Thank you for taking the time to share your concerns. Every student in my class has unique strengths and challenges when it comes to their school experience, but sadly, not every child has parents or guardians concerned enough to reach out the way you did in your letter. Let’s take a step back for a moment, though, and realize that from my perspective, while your child is special, he or she is, by necessity, no more or less special than any other child in my class. Does he struggle with certain subjects, and did he have difficulty meeting the expectations of his teachers in previous years? So do many of the kids in my class — teachers are human, and can make faulty assumptions about their students, whether it’s expecting too much from a “gifted” child, or too little from a child labeled as slow or below average, or encountering a child who is merely unique in some way that triggers a teacher’s unconscious bias.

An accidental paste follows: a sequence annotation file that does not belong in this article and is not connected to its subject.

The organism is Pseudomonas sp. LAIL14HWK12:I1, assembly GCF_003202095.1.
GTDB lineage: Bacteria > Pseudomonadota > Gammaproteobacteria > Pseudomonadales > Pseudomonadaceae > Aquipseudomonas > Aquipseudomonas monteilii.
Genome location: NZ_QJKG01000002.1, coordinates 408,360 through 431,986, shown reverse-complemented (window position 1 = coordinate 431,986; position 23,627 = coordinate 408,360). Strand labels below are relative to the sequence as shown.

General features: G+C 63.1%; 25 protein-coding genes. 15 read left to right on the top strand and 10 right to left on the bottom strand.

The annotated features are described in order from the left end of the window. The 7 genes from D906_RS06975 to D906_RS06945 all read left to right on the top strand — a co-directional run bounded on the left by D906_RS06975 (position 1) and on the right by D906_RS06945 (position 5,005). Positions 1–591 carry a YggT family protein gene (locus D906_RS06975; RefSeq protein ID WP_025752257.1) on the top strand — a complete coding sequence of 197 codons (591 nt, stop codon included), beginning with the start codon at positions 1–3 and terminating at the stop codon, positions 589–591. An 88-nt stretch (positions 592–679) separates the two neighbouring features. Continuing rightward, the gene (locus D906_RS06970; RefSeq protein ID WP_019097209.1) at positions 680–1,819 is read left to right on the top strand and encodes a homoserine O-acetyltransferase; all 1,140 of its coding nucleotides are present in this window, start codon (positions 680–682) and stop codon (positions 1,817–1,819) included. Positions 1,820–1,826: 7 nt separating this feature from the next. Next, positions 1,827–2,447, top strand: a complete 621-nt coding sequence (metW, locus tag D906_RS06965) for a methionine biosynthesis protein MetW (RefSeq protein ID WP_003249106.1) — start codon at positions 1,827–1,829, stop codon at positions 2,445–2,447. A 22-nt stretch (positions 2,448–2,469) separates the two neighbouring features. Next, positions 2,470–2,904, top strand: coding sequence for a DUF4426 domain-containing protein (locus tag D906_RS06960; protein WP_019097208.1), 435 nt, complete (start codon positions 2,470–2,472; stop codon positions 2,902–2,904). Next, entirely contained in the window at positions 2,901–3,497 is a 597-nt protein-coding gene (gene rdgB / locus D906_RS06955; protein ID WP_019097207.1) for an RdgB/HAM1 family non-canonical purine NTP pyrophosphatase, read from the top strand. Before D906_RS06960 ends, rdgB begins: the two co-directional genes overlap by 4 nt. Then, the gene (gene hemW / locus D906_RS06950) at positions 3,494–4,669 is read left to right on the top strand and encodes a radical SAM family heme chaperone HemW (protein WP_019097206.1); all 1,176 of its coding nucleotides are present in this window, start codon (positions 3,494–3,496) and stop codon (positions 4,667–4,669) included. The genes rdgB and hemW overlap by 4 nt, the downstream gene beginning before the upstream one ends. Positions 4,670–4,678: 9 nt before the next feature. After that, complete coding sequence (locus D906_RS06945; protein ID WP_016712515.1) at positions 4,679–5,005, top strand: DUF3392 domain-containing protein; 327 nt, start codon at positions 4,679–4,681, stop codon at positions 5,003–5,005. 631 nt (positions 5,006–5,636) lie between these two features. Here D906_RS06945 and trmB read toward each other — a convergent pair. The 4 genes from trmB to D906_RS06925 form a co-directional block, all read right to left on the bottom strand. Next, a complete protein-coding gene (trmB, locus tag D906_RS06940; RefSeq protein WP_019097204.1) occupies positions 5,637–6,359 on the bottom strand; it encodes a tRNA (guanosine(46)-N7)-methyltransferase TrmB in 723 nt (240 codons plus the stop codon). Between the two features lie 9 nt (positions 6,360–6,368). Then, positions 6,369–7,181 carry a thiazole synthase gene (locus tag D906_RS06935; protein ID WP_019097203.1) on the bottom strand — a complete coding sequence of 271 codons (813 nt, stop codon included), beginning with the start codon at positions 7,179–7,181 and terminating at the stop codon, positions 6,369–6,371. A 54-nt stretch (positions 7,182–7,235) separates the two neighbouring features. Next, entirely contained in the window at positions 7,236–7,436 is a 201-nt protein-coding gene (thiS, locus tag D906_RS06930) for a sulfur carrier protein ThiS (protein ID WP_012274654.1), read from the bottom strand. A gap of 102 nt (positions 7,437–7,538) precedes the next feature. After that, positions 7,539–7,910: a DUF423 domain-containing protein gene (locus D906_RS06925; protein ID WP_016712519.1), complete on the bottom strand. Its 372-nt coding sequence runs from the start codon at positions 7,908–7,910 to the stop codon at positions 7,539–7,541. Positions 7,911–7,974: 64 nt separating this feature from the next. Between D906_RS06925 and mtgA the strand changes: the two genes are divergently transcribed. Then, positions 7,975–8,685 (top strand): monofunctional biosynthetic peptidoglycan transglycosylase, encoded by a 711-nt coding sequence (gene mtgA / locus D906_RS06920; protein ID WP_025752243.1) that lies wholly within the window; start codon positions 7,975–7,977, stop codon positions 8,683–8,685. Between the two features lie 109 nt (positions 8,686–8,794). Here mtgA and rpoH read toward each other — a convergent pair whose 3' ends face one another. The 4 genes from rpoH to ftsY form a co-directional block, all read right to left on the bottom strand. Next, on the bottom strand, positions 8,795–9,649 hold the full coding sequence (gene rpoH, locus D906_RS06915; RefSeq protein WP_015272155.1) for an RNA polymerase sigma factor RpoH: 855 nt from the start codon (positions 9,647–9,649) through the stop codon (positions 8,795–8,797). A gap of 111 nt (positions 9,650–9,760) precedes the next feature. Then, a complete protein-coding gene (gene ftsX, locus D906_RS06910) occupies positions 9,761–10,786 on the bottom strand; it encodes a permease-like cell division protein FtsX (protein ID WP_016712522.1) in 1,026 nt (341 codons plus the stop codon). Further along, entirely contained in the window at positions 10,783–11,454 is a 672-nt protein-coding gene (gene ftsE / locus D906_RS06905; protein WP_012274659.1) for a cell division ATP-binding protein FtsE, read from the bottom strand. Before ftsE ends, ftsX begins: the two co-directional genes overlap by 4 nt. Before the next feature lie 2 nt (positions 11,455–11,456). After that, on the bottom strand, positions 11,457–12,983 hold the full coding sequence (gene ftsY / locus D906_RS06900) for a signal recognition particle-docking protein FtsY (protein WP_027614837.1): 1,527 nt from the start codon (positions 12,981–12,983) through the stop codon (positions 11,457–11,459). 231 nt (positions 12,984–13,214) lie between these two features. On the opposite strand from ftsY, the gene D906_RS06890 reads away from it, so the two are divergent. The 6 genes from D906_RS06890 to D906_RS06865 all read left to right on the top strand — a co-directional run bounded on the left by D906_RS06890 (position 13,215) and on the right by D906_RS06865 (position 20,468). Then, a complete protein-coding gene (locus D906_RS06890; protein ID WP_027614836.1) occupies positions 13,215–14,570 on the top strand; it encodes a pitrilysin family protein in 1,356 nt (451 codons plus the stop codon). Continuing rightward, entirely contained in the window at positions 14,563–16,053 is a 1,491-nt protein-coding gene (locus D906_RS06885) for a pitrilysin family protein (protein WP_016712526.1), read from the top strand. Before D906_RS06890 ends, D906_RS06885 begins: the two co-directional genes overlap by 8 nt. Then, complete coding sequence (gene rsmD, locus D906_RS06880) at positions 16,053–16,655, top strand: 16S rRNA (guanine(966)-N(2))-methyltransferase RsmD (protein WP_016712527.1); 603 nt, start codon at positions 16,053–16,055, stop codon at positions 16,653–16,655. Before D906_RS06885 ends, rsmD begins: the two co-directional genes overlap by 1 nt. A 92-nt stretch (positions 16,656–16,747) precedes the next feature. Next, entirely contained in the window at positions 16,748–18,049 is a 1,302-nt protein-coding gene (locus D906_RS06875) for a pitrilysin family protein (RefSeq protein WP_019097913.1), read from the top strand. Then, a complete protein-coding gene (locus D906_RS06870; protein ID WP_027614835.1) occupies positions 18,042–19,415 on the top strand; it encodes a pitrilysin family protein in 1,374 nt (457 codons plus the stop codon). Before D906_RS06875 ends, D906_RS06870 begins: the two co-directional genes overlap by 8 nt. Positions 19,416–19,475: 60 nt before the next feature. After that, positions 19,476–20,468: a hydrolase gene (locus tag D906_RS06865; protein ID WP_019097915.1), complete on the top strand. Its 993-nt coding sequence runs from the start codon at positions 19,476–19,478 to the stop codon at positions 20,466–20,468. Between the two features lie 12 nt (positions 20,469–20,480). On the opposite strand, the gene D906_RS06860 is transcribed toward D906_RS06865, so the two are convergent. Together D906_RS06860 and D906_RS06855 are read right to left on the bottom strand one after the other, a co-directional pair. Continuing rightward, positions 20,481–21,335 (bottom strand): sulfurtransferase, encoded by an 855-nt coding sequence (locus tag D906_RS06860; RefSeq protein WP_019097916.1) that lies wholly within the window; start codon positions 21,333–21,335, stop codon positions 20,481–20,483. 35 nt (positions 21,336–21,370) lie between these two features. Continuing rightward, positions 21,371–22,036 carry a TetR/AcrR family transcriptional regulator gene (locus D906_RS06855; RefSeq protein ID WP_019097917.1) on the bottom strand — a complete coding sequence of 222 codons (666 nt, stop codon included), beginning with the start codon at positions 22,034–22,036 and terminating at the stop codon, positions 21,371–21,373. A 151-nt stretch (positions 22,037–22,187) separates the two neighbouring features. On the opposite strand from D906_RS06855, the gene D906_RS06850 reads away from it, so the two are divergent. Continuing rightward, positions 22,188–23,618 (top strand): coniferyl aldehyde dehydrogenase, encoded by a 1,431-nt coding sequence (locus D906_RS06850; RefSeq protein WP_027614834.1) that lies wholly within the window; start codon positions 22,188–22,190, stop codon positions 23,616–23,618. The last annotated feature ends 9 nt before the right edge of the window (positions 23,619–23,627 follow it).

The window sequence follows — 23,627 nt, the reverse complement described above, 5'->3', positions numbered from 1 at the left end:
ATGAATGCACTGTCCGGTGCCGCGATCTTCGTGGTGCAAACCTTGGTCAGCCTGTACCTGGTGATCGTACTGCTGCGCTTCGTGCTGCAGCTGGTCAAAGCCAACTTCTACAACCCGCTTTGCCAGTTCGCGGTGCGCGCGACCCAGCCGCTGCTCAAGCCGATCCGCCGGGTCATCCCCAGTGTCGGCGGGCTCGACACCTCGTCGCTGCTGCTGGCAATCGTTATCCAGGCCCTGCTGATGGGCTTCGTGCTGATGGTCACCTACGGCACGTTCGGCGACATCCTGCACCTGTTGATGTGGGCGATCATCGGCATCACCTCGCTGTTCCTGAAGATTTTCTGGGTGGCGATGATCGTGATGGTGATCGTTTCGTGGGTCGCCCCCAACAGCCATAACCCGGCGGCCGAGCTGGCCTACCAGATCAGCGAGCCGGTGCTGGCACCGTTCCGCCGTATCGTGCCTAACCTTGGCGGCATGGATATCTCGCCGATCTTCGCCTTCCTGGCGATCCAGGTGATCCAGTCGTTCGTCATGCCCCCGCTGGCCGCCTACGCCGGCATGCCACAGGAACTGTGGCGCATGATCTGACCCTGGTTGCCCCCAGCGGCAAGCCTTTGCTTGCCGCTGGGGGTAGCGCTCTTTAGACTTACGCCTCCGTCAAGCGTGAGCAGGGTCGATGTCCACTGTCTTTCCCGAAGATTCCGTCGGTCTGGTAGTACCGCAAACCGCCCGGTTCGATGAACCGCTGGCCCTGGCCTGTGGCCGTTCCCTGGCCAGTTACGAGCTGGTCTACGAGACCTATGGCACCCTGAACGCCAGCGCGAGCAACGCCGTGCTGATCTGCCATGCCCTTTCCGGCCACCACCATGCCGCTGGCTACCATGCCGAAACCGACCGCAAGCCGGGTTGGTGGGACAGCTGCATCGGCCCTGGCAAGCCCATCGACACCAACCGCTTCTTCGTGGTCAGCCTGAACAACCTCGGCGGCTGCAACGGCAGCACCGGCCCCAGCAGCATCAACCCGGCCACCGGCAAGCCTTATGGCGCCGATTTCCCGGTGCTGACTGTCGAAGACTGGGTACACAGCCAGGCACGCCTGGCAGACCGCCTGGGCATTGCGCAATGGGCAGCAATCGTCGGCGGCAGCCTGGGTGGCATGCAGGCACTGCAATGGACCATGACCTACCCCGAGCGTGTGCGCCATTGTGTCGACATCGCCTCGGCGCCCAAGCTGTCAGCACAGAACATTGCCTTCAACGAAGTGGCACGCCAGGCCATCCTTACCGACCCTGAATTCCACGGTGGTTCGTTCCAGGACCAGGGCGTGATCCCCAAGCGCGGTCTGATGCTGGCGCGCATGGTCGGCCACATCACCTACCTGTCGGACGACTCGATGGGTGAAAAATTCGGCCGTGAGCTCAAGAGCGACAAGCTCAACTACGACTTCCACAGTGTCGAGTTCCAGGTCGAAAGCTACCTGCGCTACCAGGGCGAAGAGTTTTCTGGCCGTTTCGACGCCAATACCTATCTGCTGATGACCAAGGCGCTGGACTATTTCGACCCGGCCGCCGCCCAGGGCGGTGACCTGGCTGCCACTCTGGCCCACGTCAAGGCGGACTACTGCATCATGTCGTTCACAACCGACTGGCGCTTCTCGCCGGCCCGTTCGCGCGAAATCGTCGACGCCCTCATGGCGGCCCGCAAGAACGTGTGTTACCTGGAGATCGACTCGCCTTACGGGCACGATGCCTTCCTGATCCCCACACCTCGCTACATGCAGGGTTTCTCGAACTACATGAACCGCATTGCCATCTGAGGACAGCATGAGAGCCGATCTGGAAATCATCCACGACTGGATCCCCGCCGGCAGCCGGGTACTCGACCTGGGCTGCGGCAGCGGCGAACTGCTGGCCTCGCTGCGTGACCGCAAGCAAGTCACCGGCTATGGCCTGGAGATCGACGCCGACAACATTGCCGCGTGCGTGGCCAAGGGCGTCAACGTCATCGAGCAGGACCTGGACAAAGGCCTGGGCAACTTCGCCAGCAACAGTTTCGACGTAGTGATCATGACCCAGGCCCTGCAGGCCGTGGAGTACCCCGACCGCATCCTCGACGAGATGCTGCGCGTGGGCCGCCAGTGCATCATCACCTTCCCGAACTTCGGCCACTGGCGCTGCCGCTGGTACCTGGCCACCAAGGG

And yes, children can be cruel. Just as he’s fearful of teasing due to the excitement and intensity he feels for certain subjects, other children fear it for a variety of reasons. They might fear it because they struggle for the answers that seem to come so easily to their peers. They may be overweight, not dressed as well as their classmates, growing up in single-parent or non-traditional families, have poor social skills, or have a different ethnic/cultural/religious identity compared to the majority of students. I’m vigilant about protecting all the children under my care from this behavior, and sensitizing children who engage in it to realize there are real human consequences for their actions. If your child diminishes one of his peers with a deliberate put-down or a merely thoughtless act, I promise to give him the gift of accountability, and gently use that as an opportunity to teach the value of empathy, humility and kindness. I know I can count on your support in this should the need arise.